Should parents accompany pediatric interfacility ground ambulance transports? The parent's perspective

Pediatr Emerg Care. 2000 Dec;16(6):383-90. doi: 10.1097/00006565-200012000-00001.

Abstract

Parental accompaniment can be a positive experience for the parent and the patient, as perceived by the parent. It can also be accomplished effectively without hindering the delivery of intratransport medical care by a nurse/nurse or nurse/physician transport team. This survey, along with the responses from other parents, led our team to adopt the position that a parent is welcome and encouraged to accompany the transport team if he or she wishes to. The team has recognized the importance of the family unit during the stressful period surrounding an acute medical issue and interfacility transport. The transport team reserves the option to ask that a parent not ride along if they suspect the parent might not function as a supportive team member (ie, the parent is belligerent, inebriated, or hostile). The parent normally rides in the passenger seat of the ambulance, and we encourage him or her to interact with the patient as much as possible. Occasionally parents ride in the back of the ambulance if the patient's situation allows for that option (ie, no anticipated need for potential interventions, number of team personnel, etc.).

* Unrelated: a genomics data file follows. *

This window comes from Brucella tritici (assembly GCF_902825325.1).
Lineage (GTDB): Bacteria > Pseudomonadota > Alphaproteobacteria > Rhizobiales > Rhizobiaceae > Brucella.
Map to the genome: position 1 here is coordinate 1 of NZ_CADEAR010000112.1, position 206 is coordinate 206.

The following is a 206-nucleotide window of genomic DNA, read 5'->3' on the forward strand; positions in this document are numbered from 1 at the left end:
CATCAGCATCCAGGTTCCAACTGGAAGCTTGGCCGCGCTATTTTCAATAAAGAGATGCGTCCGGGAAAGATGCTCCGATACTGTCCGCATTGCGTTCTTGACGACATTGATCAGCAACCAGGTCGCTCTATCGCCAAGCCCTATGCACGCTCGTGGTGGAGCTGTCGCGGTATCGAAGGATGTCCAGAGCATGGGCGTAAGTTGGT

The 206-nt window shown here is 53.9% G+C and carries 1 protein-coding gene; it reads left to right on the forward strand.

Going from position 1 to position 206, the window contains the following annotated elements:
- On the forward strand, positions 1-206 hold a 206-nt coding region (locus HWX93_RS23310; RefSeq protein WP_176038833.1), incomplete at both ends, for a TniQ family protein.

MeSH terms

  • Adolescent
  • Adult
  • Ambulances*
  • Child
  • Child, Preschool
  • Female
  • Humans
  • Infant
  • Male
  • Parent-Child Relations*
  • Surveys and Questionnaires
  • Transportation of Patients